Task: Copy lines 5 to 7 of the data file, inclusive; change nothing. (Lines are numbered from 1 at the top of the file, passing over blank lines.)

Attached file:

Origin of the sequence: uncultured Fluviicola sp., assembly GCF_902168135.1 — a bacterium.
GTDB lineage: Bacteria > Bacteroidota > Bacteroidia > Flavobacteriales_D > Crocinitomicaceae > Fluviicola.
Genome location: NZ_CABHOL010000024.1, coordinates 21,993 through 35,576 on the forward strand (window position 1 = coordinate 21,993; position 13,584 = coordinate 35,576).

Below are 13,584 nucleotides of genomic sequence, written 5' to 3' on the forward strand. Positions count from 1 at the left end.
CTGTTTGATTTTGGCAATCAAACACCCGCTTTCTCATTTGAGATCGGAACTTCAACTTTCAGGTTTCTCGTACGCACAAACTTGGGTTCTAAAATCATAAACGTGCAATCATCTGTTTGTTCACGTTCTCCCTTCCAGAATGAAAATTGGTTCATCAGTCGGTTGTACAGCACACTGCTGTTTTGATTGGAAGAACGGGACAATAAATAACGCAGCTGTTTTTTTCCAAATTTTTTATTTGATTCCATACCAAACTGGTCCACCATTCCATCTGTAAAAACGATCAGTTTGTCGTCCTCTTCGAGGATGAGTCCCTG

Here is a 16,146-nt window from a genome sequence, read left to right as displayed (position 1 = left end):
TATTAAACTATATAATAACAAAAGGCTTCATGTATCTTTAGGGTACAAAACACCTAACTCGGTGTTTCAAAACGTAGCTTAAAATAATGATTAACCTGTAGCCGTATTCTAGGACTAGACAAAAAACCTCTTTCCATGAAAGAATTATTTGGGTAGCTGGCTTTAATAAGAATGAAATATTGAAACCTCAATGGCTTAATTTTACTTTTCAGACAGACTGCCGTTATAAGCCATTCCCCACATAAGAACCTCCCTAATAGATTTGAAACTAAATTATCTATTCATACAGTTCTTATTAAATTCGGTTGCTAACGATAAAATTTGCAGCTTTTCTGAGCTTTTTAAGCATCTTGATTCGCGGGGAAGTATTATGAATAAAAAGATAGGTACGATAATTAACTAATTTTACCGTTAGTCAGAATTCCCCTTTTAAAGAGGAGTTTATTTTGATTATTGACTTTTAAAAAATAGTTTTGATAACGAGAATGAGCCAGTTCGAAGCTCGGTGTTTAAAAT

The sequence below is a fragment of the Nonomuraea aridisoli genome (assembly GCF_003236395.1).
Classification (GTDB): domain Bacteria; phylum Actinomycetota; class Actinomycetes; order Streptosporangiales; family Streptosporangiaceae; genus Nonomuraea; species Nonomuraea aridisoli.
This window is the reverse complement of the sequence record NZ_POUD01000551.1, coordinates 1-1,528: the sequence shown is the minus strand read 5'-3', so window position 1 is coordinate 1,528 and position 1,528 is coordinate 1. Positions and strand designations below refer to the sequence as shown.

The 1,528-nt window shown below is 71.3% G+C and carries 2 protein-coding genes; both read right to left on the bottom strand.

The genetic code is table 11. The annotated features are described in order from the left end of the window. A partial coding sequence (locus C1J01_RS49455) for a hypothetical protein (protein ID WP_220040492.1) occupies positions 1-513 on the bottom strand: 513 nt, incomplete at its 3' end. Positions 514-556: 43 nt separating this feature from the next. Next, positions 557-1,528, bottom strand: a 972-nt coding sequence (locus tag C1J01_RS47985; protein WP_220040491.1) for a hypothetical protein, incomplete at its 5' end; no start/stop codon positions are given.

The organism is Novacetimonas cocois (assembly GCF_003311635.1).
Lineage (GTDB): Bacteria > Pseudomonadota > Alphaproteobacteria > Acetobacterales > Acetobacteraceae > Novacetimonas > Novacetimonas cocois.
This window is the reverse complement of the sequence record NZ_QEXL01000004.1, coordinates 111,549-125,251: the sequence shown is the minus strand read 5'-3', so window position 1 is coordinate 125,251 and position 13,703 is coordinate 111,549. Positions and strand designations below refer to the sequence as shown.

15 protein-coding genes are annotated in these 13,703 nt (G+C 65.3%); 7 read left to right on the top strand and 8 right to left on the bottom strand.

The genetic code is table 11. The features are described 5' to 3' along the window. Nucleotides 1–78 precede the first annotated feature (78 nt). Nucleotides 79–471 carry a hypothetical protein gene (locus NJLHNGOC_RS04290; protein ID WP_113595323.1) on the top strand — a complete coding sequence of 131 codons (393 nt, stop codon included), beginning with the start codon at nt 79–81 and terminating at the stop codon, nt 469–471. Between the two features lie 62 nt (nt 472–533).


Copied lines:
CTGTTTGATTTTGGCAATCAAACACCCGCTTTCTCATTTGAGATCGGAACTTCAACTTTCAGGTTTCTCGTACGCACAAACTTGGGTTCTAAAATCATAAACGTGCAATCATCTGTTTGTTCACGTTCTCCCTTCCAGAATGAAAATTGGTTCATCAGTCGGTTGTACAGCACACTGCTGTTTTGATTGGAAGAACGGGACAATAAATAACGCAGCTGTTTTTTTCCAAATTTTTTATTTGATTCCATACCAAACTGGTCCACCATTCCATCTGTAAAAACGATCAGTTTGTCGTCCTCTTCGAGGATGAGTCCCTG

Here is a 16,146-nt window from a genome sequence, read left to right as displayed (position 1 = left end):
TATTAAACTATATAATAACAAAAGGCTTCATGTATCTTTAGGGTACAAAACACCTAACTCGGTGTTTCAAAACGTAGCTTAAAATAATGATTAACCTGTAGCCGTATTCTAGGACTAGACAAAAAACCTCTTTCCATGAAAGAATTATTTGGGTAGCTGGCTTTAATAAGAATGAAATATTGAAACCTCAATGGCTTAATTTTACTTTTCAGACAGACTGCCGTTATAAGCCATTCCCCACATAAGAACCTCCCTAATAGATTTGAAACTAAATTATCTATTCATACAGTTCTTATTAAATTCGGTTGCTAACGATAAAATTTGCAGCTTTTCTGAGCTTTTTAAGCATCTTGATTCGCGGGGAAGTATTATGAATAAAAAGATAGGTACGATAATTAACTAATTTTACCGTTAGTCAGAATTCCCCTTTTAAAGAGGAGTTTATTTTGATTATTGACTTTTAAAAAATAGTTTTGATAACGAGAATGAGCCAGTTCGAAGCTCGGTGTTTAAAAT